“Let it be known that I am not against the establishment of a memorial center to honor the victims of atrocities committed at Babi Yar,” he responded. “I only want to make sure that no construction is carried out over Jewish graves. I learned about the history of Babi Yar from the Ukrainian historian Vitaly Nakhmanovich, who first alerted the public to the problem of building a large memorial center over the gravesites throughout the ravine. There are so many bodies buried in the area, scattered all over, in old cemeteries and mass graves, that from a Jewish point of view, construction is next to impossible. A letter from Atra Kadisha, dated 2010, bans development on the site, stating: ‘Even the slightest encroachment into the true boundaries of the cemetery or mass grave could lead to removing the graves outside of the protected site. All construction and development on these burial sites could lead to physical harm to those buried there, which we have a firm duty to prevent from occurring.’ According to reliable historical maps, the planned construction site is to be at least partially located on the site of the old Jewish cemetery that had been in use for many years…. In 2016, as Natan Sharansky notes in his letter to Chief Rabbi Lau, a letter from the Atra Kadisha organization cites an area where construction might be allowed if a long list of conditions are met, but, to the best of my knowledge, no confirmation or signature of the Atra Kadisha organization has ever been displayed on the proposed site map, or any other official document, which confirms that the pre-construction conditions were carried out by the Babi Yar Holocaust Memorial Center as required, in order to prove that the construction site does not overlap the old Jewish Cemetery. Jewish activists in Kiev, who regularly monitor what is happening in the planned construction area, are not aware of any ‘research and testing work’ conducted, according to Mr. Sharansky, in 2016 in the area. Some three weeks ago, we sent a representative to the office of Atra Kadisha in Israel and requested to see some documentation from them indicating they certified that the Babi Yar Holocaust Memorial project did not encroach upon any area with graves. They couldn’t produce such a paper. When we asked to meet with Sharansky to discuss the matter in hope of finding a solution, he refused. Then I personally asked to meet with Natan. We have known each other ever since our incarceration in Soviet prisons, and we have remained friends and co-workers on several projects in Israel. He refused to meet with me and wrote me a letter asking why I am poking my nose into something that isn’t my business. I think that perhaps Natan has been led astray and has not been given the facts on the ground, or that he hasn’t studied the issue in enough depth. I don’t understand why he is unwilling to meet with us and listen to our questions. I feel that he needs to see the maps we have and to compare them with any of their maps depicting the plans of the project. In fact, this is the position he accepted on the project as a supervisor and advisor. He knows that there is a question of halacha which requires clarification. Perhaps, indeed, recent inspections and exploratory diggings have been conducted which support the project’s claims that construction will not encroach on forbidden areas, or perhaps they changed the area where they originally thought to build, after consulting with halachic authorities. Halevi. Let it be so. But no one has seen any proof of that. So I say, let’s meet and put all the documents on the table, and be done with the issue, one way or the other. Better yet, let all of the parties in question meet in Kiev, along with representatives of the organizations authorized to decide on halachic questions concerning Jewish Cemeteries around the world. Let us visit the proposed site together and compare our maps. How can Natan Sharansky give advice on the project when he agrees to the management’s position without investigating opposing opinions? For instance, I learned recently that the Rebbe of Belz in the Ukraine has requested Hasidim in Israel to enter a claim in the Bet Din of ‘Chazon Eish’ in Bnei Brak against Atra Kadisha for allowing Fridman’s group to publicize that there is no halachic problem in their plans to build in an area where there might be Jewish Graves.”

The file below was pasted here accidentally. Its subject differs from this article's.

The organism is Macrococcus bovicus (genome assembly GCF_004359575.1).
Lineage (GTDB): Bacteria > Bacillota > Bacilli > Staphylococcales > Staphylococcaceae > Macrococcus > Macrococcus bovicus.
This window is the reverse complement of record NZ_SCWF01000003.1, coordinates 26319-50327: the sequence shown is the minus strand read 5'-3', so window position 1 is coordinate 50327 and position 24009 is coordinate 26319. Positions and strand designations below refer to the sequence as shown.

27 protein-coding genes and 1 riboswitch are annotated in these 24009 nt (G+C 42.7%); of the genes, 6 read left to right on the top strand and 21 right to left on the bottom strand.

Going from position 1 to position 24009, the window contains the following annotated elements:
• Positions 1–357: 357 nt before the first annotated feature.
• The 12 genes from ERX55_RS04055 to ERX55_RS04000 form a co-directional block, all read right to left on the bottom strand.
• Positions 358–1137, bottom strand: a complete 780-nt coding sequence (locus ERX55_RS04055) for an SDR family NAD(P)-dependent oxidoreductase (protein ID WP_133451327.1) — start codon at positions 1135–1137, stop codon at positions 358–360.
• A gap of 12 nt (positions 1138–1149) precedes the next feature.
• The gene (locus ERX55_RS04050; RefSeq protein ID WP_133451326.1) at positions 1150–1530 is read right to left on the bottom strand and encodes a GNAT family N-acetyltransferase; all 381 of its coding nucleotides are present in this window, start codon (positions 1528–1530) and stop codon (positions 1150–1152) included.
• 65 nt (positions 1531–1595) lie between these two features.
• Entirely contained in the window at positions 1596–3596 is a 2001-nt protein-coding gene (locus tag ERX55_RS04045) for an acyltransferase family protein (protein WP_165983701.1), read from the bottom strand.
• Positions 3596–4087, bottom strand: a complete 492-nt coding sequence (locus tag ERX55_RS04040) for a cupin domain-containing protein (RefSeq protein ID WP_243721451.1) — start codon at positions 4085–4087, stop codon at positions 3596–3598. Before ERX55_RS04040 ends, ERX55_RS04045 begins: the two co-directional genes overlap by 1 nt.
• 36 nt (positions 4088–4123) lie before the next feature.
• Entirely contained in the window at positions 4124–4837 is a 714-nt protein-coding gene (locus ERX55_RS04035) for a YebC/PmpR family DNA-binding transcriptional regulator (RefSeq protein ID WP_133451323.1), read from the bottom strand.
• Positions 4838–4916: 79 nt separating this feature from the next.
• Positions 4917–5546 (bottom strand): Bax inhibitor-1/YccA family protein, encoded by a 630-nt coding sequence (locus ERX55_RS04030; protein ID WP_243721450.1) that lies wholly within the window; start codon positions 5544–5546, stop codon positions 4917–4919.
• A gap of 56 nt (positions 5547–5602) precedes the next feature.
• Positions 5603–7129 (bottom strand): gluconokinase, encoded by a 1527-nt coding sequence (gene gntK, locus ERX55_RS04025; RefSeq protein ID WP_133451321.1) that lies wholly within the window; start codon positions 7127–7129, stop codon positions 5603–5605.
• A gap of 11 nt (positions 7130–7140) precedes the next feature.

“What are the halachic organizations dealing with Jewish cemeteries worldwide?” I asked him.
“In Rabbi Lau’s letter to Sharansky and Fridman, he writes that the authorized groups are ‘Atra Kadisha for the Preservation of Holy Sites,’ and the London-based, ‘The Committee for the Preservation of Jewish Cemeteries in Europe.’ In a letter from 2010, the head of that organization, Rabbi Schlesinger, writes that he sent one of their experts to inspect the location and found that it was cemetery ground and filled with graves, thus prohibiting any construction on the site. As with the Atra Kadisha, a follow-up letter from 2016 notes that building may be possible if certain steps are taken certifying that no bones have been located during preliminary digging. If all of the pre-building conditions set down by the halachic organizations have been met, then the publication of such authorized documents must be made available in order to put the matter to rest, along with the victims who were murdered at Babi Yar.”
I wrote to Mr. Sharansky to learn his position. He forwarded my request to the public relations office which deals with the Babi Yar Holocaust Memorial Center. They put me in touch with Rabbi Yaakov Bleich from Kiev, who also serves on the supervisory board of the project. He insists that the halachic questions have all been carefully examined by the Rabbinical authorities involved, that he himself has visited the site with their representatives, and that permission to build has been granted. However, to the best of my understanding, the validating letters which the project’s PR office sent to me, dated 2016, from the Atra Kadisha for the Preservation of Holy Sites, and from The Committee for the Preservation of Jewish Cemeteries in Europe, condition their approval on a stringent list of pre-building demands, making certain that Jewish graves are not violated. Rabbi Mendelevich is asking for proof that these demands have indeed been carried out as requested. I wrote to the two Rabbinical organizations, asking to see documentation of final approval that construction may begin on the proposed Babi Yar site, but, to date, no such confirmation has been forwarded.